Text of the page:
The Middle East today is at a kairos moment in time. As women across the region fight for their rights and freedoms, the tectonic shift is felt also in Christian academia. What was once a trickle of female theologians has developed into a growing number of developing leaders, enabling and emboldening other women to rise in leadership.

While only Protestant churches have yet ordained female priests—in Lebanon, Syria, and the Palestinian territories—other similar bold figures are modeling an emerging path of spirituality within patriarchal Arab society.

But their own inspiration is found in the past.

As members of the first Christian communities, Eastern Christian women—deaconesses, historians, theologians, and martyrs—articulated their faith and theology centuries ago. However, their stories are not well known even in our region. But it is remarkable that two of the largest remaining Christian communities in the Arab world, Coptic and Maronite, have known historical female leadership. Within the rich and complex ecclesial context of the Middle East, their legacy continues to shape our theological thought as evangelical women today.

Desert mothers

Observing the full moon rise above today’s Egyptian desert in the land where Saint Anthony (A.D. 251–356) originally established monasticism as a lay movement, I am reminded how spirituality was crafted by asceticism. The desert fathers left a heritage of wisdom celebrated by many today who seek spiritual discipline.

But we often overlook the desert mothers.

These Ammas (from the original Syriac) were Christian ascetics who also inhabited the deserts of Egypt, Palestine, and Syria in the fourth and fifth centuries, whether in monastic communities or as hermits. Both men and women respected them as spiritual exemplars of maturity and wisdom, imparted through teaching, preaching, and their own sublime examples.

St. Syncletica of Egypt
Image: Edits by CT / Source Image: WikiMedia Commons

St. Syncletica of Egypt

Amma Syncletica of Alexandria (d. around A.D. 350) led a community of women who desired to serve God, with religious insights highly esteemed in the writings of Pope Athanasius the Great.

Amma Sarah, the fifth-century hermit from Egypt’s Wadi Natroun desert, was known for her asceticism, courage, and spiritual teachings. As a well-educated reader, she was concerned that her heart be fully upright in her pursuit of God.

Amma Theodora (d. A.D. 412), a renowned spiritual guide, met Saint Anthony multiple times and was a colleague of Archbishop Theophilus of Alexandria.

Though these desert mothers desired solitude, they did not see cultural norms for women as obstacles to their calls or their pursuit of God, keeping relationships as role models in their daily study and prayerful life.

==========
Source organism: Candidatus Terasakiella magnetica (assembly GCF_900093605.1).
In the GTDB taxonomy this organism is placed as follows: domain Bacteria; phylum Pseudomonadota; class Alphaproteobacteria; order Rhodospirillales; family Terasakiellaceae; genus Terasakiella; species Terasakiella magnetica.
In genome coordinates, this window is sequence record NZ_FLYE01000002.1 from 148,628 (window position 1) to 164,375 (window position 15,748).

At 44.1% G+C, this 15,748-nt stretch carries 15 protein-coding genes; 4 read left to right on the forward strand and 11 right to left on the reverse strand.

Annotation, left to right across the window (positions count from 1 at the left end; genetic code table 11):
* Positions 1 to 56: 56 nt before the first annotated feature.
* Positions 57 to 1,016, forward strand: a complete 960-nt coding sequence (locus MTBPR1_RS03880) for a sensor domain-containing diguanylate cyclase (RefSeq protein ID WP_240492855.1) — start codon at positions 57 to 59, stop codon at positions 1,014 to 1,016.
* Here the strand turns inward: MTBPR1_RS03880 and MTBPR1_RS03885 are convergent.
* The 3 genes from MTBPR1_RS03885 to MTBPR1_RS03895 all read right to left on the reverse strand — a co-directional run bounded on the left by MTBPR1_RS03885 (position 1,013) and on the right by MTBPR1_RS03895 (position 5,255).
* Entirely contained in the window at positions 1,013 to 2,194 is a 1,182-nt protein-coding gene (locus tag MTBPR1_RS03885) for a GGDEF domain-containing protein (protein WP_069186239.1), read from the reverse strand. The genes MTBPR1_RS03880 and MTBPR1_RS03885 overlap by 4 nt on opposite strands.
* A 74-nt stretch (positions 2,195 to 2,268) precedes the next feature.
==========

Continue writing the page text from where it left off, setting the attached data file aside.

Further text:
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For modern-day Christians seeking to be faithful in their spiritual lives in a complex context like today’s Middle East, the core practices of desert mothers can provide rich insights. The monastic framework encourages the integration of spirituality and theology, with the Word of God and spiritual disciplines at the center.

Through times of solitude, these desert mothers produced profound theological works—lacking sorely in the Arab world today, especially those written by women.

‘Daughters of the Covenant’

Strolling down Star Street in the old city of Bethlehem today, I can see the sanctuary of the Syriac Church of the Virgin Mary. From the outset, Syriac Christianity offered women positions as deaconesses and consecrated virgins. Literary sources contain frequent references to this from the fifth century until the tenth century, in both the western (Maronite) and eastern (Assyrian/Chaldean) traditions of Syriac Christianity.

Several of the earlier texts mention the Bnat Qyama, “Daughters of the Covenant,” alongside references to deaconesses. These were women who had taken vows of celibacy and simplicity, working in the service of Christ. Not only did their women’s choirs (generally comprised of consecrated virgins) lead worship, but their hymns also provided essential instruction for believers about the Bible, theology, and Christian community. Their remarkable teaching and liturgical ministry can be traced through at least the ninth century.

Jacob of Sarug (d. 521), for example, mentioned the women’s choirs as “female teachers” (malphanyatha, in the feminine plural), whose singing declared the “proclamation” (karuzutha, corresponding to the Greek kerygma) in the liturgy. Syriac sources describe the Daughters of the Covenant, cherished for their melodious conveying of scriptural truth, as conversant with exegetical, ascetic, and hagiographic literature, demonstrating a culture where women were concerned about theological education in its many forms.

A Maronite mystic

Hannah Ajaymi was born in 1720 to a Maronite family in Aleppo, Syria. But she became known as Hindiyya due to her dark olive complexion, etymologically linked to the Arabic name for India. By the time she was 17, she was considered a model of piety in the spiritual disciplines, including oral prayer and fasting. Uninterested in marriage, she considered herself espoused to Christ.